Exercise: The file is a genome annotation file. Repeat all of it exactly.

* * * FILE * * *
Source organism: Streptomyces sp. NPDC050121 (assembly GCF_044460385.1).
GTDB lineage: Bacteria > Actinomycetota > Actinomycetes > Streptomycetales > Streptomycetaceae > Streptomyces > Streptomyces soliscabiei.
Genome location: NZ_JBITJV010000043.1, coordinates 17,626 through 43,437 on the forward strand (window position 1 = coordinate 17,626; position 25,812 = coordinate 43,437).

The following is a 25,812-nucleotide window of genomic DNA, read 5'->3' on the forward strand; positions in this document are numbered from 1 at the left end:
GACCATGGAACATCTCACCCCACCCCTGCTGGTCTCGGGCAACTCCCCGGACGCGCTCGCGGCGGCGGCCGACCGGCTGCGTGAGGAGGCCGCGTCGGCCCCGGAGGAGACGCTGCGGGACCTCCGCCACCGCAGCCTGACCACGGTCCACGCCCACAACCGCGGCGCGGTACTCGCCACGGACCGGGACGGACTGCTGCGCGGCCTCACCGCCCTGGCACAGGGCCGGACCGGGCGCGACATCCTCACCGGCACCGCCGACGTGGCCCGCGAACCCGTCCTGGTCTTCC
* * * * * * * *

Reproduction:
Source organism: Streptomyces sp. NPDC050121 (assembly GCF_044460385.1).
GTDB lineage: Bacteria > Actinomycetota > Actinomycetes > Streptomycetales > Streptomycetaceae > Streptomyces > Streptomyces soliscabiei.
Genome location: NZ_JBITJV010000043.1, coordinates 17,626 through 43,437 on the forward strand (window position 1 = coordinate 17,626; position 25,812 = coordinate 43,437).

The following is a 25,812-nucleotide window of genomic DNA, read 5'->3' on the forward strand; positions in this document are numbered from 1 at the left end:
GACCATGGAACATCTCACCCCACCCCTGCTGGTCTCGGGCAACTCCCCGGACGCGCTCGCGGCGGCGGCCGACCGGCTGCGTGAGGAGGCCGCGTCGGCCCCGGAGGAGACGCTGCGGGACCTCCGCCACCGCAGCCTGACCACGGTCCACGCCCACAACCGCGGCGCGGTACTCGCCACGGACCGGGACGGACTGCTGCGCGGCCTCACCGCCCTGGCACAGGGCCGGACCGGGCGCGACATCCTCACCGGCACCGCCGACGTGGCCCGCGAACCCGTCCTGGTCTTCC